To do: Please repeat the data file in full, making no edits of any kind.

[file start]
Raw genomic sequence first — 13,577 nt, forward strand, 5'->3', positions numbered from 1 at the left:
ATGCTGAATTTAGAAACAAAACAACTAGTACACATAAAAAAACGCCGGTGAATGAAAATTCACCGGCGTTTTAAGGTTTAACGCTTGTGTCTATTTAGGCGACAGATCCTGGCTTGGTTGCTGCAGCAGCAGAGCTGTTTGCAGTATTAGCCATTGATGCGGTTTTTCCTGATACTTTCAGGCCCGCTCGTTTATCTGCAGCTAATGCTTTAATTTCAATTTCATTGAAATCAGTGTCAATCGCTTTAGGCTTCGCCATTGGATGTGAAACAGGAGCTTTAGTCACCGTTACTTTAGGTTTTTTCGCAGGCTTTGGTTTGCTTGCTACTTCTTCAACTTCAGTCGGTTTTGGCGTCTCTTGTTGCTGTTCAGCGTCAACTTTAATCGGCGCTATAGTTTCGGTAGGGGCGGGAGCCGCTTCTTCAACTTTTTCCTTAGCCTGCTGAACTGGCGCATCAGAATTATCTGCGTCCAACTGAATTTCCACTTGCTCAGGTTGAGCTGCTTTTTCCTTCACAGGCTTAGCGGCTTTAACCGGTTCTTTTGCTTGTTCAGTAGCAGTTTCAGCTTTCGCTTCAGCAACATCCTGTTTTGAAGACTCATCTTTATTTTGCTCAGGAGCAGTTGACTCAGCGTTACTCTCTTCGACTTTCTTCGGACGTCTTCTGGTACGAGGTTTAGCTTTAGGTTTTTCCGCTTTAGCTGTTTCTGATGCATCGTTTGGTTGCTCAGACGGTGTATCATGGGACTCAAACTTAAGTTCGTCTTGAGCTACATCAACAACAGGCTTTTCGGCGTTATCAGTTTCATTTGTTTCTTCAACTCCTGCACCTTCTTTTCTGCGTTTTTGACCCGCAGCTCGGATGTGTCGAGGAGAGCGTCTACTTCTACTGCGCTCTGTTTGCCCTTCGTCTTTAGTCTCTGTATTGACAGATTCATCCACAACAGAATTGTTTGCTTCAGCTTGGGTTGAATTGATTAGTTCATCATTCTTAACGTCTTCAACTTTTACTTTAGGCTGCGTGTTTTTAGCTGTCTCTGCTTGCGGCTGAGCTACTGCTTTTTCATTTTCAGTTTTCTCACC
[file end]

Raw genomic sequence first — 13,577 nt, forward strand, 5'->3', positions numbered from 1 at the left:
ATGCTGAATTTAGAAACAAAACAACTAGTACACATAAAAAAACGCCGGTGAATGAAAATTCACCGGCGTTTTAAGGTTTAACGCTTGTGTCTATTTAGGCGACAGATCCTGGCTTGGTTGCTGCAGCAGCAGAGCTGTTTGCAGTATTAGCCATTGATGCGGTTTTTCCTGATACTTTCAGGCCCGCTCGTTTATCTGCAGCTAATGCTTTAATTTCAATTTCATTGAAATCAGTGTCAATCGCTTTAGGCTTCGCCATTGGATGTGAAACAGGAGCTTTAGTCACCGTTACTTTAGGTTTTTTCGCAGGCTTTGGTTTGCTTGCTACTTCTTCAACTTCAGTCGGTTTTGGCGTCTCTTGTTGCTGTTCAGCGTCAACTTTAATCGGCGCTATAGTTTCGGTAGGGGCGGGAGCCGCTTCTTCAACTTTTTCCTTAGCCTGCTGAACTGGCGCATCAGAATTATCTGCGTCCAACTGAATTTCCACTTGCTCAGGTTGAGCTGCTTTTTCCTTCACAGGCTTAGCGGCTTTAACCGGTTCTTTTGCTTGTTCAGTAGCAGTTTCAGCTTTCGCTTCAGCAACATCCTGTTTTGAAGACTCATCTTTATTTTGCTCAGGAGCAGTTGACTCAGCGTTACTCTCTTCGACTTTCTTCGGACGTCTTCTGGTACGAGGTTTAGCTTTAGGTTTTTCCGCTTTAGCTGTTTCTGATGCATCGTTTGGTTGCTCAGACGGTGTATCATGGGACTCAAACTTAAGTTCGTCTTGAGCTACATCAACAACAGGCTTTTCGGCGTTATCAGTTTCATTTGTTTCTTCAACTCCTGCACCTTCTTTTCTGCGTTTTTGACCCGCAGCTCGGATGTGTCGAGGAGAGCGTCTACTTCTACTGCGCTCTGTTTGCCCTTCGTCTTTAGTCTCTGTATTGACAGATTCATCCACAACAGAATTGTTTGCTTCAGCTTGGGTTGAATTGATTAGTTCATCATTCTTAACGTCTTCAACTTTTACTTTAGGCTGCGTGTTTTTAGCTGTCTCTGCTTGCGGCTGAGCTACTGCTTTTTCATTTTCAGTTTTCTCACC